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Old 09-18-2019, 05:32 PM   #1
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Crazy Bird

Something strange is going on with my BIRD. In the 3 months that I've owned the coach, I always just turned off the chassis battery cutoff (BCO) switch and plugged the unit in to keep the coach batteries charged. A couple of weeks ago I realized that the BIRD should also keep the chassis batteries charged, so two weeks ago I left the BCO switch on. Went out to start the coach Sunday, and you guessed it, won't start. Chassis batteries low. Tried the boost switch and it didn't help even though coach batteries show fully charged on the panel.

Started troubleshooting and found the battery boost switch fuse (15a) at the BIRD was blown. Replaced the fuse but it didn't make any difference. So I buttoned things up, BCO off, put a trickle charger on the chassis batteries and went for some wine.

Yesterday went out to check things out, and when I went into the coach, the ScanGauge D was powered up. That was strange because I thought the BCO was off. Coach was plugged in to shore power, by the way. So, put the key in and coach started right up. Turned it off and double checked the BCO and it was OFF! I pulled the fuse back out of the BIRD boost switch and that turned the ScanGauge D off and everything was back to (ab)normal.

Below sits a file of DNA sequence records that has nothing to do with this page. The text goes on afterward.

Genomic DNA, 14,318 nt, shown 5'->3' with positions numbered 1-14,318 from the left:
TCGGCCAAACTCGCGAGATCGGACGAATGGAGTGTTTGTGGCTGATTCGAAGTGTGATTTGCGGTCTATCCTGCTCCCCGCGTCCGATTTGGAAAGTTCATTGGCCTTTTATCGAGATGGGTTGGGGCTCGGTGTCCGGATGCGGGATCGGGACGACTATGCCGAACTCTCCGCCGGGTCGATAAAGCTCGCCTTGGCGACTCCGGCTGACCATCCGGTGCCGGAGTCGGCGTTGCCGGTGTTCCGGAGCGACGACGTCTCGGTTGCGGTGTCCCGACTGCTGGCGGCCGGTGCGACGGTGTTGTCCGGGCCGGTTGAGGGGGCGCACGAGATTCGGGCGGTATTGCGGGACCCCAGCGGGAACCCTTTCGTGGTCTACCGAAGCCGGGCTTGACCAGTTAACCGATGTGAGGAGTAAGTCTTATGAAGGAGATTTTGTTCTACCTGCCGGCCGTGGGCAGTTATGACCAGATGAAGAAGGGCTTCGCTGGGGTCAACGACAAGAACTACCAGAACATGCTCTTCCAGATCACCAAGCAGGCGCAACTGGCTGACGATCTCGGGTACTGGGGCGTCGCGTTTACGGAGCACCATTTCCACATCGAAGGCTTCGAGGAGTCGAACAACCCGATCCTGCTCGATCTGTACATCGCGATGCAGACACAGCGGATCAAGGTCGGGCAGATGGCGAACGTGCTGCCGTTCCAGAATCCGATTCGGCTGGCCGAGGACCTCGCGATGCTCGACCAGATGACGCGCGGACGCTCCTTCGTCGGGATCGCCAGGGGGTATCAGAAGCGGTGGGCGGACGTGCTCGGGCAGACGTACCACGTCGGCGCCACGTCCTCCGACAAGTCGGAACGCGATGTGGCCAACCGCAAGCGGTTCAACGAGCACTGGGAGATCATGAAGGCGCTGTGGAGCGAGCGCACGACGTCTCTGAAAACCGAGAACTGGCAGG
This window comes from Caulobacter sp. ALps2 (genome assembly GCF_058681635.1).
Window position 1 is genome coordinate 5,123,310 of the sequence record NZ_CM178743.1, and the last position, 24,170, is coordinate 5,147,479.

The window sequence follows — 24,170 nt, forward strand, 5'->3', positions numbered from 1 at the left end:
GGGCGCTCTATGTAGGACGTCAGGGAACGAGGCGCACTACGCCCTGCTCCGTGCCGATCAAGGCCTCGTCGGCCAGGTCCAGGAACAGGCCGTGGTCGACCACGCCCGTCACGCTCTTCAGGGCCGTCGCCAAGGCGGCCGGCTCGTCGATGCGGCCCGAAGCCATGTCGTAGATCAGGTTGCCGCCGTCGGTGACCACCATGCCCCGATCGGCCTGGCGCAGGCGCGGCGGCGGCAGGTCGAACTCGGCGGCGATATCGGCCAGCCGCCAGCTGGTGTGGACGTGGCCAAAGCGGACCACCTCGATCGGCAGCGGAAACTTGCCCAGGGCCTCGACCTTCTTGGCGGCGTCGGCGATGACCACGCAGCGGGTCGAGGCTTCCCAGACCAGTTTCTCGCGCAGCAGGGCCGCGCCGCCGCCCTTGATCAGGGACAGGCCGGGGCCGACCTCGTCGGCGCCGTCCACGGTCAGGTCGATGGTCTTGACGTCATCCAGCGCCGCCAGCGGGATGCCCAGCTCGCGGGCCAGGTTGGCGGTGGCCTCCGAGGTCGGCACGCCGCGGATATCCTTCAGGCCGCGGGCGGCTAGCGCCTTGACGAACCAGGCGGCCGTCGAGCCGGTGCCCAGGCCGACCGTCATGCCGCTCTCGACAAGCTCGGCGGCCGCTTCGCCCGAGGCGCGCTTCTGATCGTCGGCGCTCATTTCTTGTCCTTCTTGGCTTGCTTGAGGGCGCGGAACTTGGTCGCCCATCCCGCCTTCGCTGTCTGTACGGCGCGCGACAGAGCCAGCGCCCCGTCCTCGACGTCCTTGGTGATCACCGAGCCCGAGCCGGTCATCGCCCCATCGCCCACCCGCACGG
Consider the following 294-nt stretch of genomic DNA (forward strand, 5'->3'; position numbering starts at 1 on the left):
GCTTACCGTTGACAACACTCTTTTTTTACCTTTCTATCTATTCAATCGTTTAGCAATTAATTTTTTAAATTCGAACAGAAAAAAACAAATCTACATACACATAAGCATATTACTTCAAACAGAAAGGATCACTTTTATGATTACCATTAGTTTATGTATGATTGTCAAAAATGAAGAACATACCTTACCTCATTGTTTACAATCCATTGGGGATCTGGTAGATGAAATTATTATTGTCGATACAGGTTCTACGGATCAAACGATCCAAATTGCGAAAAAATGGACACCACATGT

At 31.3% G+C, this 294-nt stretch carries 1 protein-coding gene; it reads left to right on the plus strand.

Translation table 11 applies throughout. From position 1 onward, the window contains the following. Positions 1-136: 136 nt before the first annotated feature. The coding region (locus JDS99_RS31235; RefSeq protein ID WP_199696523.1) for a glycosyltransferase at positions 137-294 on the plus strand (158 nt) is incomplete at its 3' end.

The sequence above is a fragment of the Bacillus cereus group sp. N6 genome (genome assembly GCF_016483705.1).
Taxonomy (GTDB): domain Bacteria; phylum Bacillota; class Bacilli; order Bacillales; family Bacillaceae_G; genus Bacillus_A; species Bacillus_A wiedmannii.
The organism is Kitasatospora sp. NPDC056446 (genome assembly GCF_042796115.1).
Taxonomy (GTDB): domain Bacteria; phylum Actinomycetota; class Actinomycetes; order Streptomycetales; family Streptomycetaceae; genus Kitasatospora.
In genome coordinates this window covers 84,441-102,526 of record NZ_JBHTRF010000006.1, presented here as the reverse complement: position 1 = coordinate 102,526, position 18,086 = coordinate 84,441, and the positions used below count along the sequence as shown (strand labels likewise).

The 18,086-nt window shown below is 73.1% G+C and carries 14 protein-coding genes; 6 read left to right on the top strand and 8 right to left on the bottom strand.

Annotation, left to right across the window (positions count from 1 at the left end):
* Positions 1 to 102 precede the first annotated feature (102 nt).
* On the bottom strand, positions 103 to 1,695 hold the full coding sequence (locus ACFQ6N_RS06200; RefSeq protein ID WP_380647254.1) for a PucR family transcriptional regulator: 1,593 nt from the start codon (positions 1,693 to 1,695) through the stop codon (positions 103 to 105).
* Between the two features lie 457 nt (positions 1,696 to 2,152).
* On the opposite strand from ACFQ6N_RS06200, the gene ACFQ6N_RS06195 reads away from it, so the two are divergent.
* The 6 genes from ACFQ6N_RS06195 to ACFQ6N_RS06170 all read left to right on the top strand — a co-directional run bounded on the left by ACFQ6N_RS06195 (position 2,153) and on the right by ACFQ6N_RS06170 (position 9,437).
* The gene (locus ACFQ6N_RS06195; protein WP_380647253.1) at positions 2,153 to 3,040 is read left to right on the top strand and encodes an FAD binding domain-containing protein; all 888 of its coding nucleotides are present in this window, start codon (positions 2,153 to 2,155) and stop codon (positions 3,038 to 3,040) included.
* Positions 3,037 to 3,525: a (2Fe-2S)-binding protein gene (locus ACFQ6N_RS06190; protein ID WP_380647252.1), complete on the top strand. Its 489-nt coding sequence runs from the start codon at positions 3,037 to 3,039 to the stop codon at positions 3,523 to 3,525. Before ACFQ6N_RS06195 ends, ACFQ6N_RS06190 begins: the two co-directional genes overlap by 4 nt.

So, I have some troubleshooting to do. I know someone has been into the wiring as the dealer had to replace the converter twice before I bought the coach. The first converter died because the former owner had jumpered some wire to it from the battery. So I have a mystery as to why the BIRD doesn't charge the chassis battery, why the boost switch doesn't work, and why the coach would start with the boost switch fuse in and BCO off when the coach is on shore power.

By the way, went for a drive tonight and nothing seems to have been damaged from starting it with the BCO off.